Our ear drums most commonly get a bashing when exposed to high volumes at music concerts and at sporting events – and when operating loud machinery.
Four in ten UK adults unknowingly endanger their hearing on a daily basis and one third don’t take any precautions to protect it when exposed to loud volumes.
But one fifth don’t consider the impact loud noises could be having on their hearing.
The research also revealed a staggering 19 per cent have hearing loss and 21 per cent suffer from tinnitus – a ringing, buzzing or roaring sound in the ears.
Almost half of UK adults regularly jeopardise their hearing by listening to music at a high volume – with 28 per cent admitting they do this on a daily basis.
And one in five could be affecting their hearing because they don’t use hearing protection when working in loud environments.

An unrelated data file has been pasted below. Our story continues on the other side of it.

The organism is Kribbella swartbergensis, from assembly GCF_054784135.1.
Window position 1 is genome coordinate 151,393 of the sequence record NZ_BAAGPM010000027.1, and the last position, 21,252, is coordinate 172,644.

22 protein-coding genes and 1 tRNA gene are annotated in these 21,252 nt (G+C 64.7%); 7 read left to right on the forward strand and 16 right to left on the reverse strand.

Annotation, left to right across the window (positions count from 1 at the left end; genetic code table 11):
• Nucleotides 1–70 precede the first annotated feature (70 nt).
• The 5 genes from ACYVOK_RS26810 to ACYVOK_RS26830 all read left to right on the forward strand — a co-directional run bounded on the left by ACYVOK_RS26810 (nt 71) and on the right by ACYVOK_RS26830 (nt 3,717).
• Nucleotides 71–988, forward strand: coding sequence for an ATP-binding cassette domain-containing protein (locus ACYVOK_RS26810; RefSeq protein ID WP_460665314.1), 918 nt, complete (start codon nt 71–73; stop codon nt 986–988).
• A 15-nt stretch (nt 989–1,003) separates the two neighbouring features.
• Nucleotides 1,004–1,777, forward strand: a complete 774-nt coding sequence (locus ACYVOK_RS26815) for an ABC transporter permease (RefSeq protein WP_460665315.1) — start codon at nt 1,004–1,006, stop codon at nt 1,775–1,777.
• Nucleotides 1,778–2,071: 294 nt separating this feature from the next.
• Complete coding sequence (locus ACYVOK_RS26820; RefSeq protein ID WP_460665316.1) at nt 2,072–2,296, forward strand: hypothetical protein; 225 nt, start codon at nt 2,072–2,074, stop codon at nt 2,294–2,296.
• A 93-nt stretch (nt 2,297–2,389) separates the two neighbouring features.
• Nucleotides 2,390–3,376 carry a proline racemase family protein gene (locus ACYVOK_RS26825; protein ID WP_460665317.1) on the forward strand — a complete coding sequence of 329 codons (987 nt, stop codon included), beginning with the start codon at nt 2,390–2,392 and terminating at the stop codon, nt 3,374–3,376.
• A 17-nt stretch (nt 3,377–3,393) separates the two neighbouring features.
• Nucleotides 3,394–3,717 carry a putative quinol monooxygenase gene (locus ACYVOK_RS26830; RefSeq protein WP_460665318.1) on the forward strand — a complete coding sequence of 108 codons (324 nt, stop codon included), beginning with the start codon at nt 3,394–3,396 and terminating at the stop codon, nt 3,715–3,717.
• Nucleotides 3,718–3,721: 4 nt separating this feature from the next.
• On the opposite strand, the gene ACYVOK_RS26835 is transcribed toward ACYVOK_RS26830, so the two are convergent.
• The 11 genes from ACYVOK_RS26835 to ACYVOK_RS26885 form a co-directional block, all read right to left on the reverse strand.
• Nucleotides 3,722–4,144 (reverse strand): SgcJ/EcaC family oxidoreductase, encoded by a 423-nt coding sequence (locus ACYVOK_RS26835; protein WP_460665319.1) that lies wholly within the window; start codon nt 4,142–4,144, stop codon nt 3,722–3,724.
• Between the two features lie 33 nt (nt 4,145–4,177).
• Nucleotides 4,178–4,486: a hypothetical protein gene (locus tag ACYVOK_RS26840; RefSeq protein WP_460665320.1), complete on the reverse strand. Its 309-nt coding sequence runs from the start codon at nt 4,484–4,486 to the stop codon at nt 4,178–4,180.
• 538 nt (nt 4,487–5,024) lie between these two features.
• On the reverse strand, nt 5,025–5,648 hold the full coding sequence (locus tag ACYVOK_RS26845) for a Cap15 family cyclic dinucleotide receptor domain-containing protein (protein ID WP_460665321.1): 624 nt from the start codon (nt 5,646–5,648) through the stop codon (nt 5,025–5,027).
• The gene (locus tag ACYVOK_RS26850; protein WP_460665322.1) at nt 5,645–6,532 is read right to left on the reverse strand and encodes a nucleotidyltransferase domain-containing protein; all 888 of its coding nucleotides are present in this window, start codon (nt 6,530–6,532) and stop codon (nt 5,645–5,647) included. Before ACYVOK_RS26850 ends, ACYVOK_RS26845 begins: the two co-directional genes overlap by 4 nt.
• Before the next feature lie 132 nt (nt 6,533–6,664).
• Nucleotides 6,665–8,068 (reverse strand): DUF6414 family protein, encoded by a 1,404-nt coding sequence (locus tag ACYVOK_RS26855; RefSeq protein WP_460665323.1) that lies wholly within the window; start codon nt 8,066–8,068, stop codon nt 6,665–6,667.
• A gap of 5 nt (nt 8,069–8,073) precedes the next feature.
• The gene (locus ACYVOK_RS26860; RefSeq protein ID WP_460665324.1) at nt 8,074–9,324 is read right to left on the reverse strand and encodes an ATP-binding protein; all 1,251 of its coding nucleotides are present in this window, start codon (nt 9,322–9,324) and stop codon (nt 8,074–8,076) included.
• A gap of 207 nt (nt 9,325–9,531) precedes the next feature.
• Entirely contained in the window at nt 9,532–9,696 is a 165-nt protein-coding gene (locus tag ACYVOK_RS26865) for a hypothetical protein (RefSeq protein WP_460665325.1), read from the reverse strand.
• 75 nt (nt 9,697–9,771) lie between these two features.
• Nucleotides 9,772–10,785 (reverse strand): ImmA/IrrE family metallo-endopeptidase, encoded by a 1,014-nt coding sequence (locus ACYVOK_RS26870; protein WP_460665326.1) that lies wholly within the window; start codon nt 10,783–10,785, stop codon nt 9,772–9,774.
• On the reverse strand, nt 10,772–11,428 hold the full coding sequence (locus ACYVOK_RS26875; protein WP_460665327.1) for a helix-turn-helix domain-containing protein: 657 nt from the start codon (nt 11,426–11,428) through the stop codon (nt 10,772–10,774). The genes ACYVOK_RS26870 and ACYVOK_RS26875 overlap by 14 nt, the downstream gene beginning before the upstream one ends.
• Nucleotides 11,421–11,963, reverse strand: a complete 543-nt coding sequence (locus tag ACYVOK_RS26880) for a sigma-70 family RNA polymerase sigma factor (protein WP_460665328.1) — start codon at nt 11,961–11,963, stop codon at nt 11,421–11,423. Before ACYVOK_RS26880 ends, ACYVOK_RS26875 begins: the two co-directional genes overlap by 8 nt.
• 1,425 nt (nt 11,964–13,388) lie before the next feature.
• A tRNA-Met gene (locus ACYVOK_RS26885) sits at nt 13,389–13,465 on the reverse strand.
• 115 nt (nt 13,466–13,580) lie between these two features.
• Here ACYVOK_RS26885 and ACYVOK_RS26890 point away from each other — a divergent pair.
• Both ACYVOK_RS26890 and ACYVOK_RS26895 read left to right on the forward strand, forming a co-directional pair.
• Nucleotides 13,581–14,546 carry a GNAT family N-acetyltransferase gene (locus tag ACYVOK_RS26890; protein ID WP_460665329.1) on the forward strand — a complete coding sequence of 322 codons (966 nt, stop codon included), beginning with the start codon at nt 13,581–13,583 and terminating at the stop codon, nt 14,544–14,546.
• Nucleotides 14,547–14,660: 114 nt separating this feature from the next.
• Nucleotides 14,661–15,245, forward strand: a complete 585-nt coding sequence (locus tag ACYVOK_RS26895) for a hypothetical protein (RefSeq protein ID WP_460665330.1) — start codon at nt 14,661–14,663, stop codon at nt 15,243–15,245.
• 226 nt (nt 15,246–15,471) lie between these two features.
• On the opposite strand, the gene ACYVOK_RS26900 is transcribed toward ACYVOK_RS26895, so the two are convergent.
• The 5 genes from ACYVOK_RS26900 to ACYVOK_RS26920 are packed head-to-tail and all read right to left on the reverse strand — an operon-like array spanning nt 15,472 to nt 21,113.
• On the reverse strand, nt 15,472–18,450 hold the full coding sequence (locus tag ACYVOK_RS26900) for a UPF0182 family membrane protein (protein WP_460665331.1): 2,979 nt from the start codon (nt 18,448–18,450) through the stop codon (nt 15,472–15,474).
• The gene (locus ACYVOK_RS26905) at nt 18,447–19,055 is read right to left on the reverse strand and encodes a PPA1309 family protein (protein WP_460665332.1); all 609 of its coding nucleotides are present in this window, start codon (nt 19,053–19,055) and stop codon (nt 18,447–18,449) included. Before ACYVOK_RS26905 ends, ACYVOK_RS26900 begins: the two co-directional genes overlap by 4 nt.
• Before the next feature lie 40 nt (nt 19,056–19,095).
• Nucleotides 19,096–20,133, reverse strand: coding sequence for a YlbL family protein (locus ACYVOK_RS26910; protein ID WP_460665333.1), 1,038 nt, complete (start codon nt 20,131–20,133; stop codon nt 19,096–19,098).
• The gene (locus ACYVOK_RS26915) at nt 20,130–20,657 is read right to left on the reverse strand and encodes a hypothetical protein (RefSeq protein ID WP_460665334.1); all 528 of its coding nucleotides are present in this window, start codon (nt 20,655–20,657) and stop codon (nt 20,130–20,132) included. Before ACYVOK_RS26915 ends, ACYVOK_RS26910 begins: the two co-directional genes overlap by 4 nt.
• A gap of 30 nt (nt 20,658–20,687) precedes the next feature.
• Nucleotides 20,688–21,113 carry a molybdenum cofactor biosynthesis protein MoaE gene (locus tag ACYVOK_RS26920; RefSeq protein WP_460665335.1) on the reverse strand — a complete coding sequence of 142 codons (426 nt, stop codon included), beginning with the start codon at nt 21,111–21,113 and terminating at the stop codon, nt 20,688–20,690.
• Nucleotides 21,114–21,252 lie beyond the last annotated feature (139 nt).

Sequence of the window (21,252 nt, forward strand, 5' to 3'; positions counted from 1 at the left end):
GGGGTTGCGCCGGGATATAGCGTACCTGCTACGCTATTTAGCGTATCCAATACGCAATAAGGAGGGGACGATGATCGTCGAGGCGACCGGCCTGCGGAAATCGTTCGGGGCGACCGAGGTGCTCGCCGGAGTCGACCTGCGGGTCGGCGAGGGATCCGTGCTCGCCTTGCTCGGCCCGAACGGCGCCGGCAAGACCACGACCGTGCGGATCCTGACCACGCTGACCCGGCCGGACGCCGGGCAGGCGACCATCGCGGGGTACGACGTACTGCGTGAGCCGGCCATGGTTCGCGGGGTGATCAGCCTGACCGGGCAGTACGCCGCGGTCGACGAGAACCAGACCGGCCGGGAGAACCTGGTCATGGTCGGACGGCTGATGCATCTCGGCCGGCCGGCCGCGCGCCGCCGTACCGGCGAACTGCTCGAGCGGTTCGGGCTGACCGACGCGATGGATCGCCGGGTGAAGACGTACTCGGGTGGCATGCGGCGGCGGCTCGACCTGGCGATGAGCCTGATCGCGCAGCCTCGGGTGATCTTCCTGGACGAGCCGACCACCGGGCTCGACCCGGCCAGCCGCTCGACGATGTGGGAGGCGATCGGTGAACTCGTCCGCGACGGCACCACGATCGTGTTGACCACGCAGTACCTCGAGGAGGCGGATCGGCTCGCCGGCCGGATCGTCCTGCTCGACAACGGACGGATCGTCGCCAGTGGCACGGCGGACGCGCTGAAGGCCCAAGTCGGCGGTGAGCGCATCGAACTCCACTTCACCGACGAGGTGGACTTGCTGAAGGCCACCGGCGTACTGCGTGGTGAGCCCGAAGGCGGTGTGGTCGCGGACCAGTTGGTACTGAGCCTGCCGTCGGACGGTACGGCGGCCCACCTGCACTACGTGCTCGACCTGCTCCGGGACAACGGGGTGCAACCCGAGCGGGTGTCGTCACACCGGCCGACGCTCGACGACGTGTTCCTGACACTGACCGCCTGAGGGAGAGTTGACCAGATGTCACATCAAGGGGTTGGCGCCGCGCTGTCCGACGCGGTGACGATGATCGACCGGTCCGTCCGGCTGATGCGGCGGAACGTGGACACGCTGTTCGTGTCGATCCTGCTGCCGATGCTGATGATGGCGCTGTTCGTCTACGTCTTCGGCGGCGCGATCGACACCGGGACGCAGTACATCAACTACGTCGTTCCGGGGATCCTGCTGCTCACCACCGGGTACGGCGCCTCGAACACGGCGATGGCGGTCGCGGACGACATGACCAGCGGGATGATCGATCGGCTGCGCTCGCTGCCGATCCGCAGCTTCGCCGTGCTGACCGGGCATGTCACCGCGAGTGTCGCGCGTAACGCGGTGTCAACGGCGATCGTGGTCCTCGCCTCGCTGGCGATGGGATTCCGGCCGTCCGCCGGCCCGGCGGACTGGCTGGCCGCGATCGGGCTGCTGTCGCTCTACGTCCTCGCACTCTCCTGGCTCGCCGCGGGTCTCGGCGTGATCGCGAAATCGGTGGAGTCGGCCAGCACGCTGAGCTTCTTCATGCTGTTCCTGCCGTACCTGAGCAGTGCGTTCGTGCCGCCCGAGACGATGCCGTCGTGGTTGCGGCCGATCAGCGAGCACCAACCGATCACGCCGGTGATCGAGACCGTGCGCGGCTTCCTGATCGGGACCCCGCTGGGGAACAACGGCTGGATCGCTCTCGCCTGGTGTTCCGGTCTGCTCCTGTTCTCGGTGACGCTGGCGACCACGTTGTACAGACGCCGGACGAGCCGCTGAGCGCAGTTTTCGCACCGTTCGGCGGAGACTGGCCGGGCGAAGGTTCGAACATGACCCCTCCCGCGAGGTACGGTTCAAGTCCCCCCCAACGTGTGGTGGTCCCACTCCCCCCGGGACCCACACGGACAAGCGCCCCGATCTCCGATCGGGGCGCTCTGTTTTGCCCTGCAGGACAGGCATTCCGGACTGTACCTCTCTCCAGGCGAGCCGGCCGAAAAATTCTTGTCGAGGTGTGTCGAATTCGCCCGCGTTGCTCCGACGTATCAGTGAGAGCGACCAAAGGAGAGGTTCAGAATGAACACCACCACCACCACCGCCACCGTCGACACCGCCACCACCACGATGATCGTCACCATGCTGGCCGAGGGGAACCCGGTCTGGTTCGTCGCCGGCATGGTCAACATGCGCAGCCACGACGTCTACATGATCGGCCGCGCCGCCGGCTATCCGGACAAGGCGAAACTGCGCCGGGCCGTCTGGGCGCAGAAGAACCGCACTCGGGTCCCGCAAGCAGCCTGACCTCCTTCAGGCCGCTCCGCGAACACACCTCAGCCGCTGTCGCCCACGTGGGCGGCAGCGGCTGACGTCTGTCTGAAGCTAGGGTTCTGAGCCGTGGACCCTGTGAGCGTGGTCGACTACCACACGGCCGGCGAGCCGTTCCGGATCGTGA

Fifty-one per cent ‘occasionally’ find they can’t hear what others are saying to them – while 41 per cent said they have to ask people to repeat themselves or speak louder.
Commissioned by Oticon – creator of Opn, the world’s first internet connected hearing aid – the research of 2,000 UK adults also found almost three quarters have never had their hearing checked by a hearing care professional.
Thomas Behrens of Oticon, said: “Noisy environments can be a real struggle for anyone with hearing difficulties.
“Consequently, avoiding social situations is a very common outcome of hearing loss.”
“Hearing loss does not only affect the ability to hear sound, it also puts a strain on the brain as it tries to interpret meaning in words, organise sounds, orient sound direction and refocus, especially in noisy environments such as restaurants.”
“This can leave people feeling very isolated and alone, and can potentially lead to serious health effects including stress and depression.”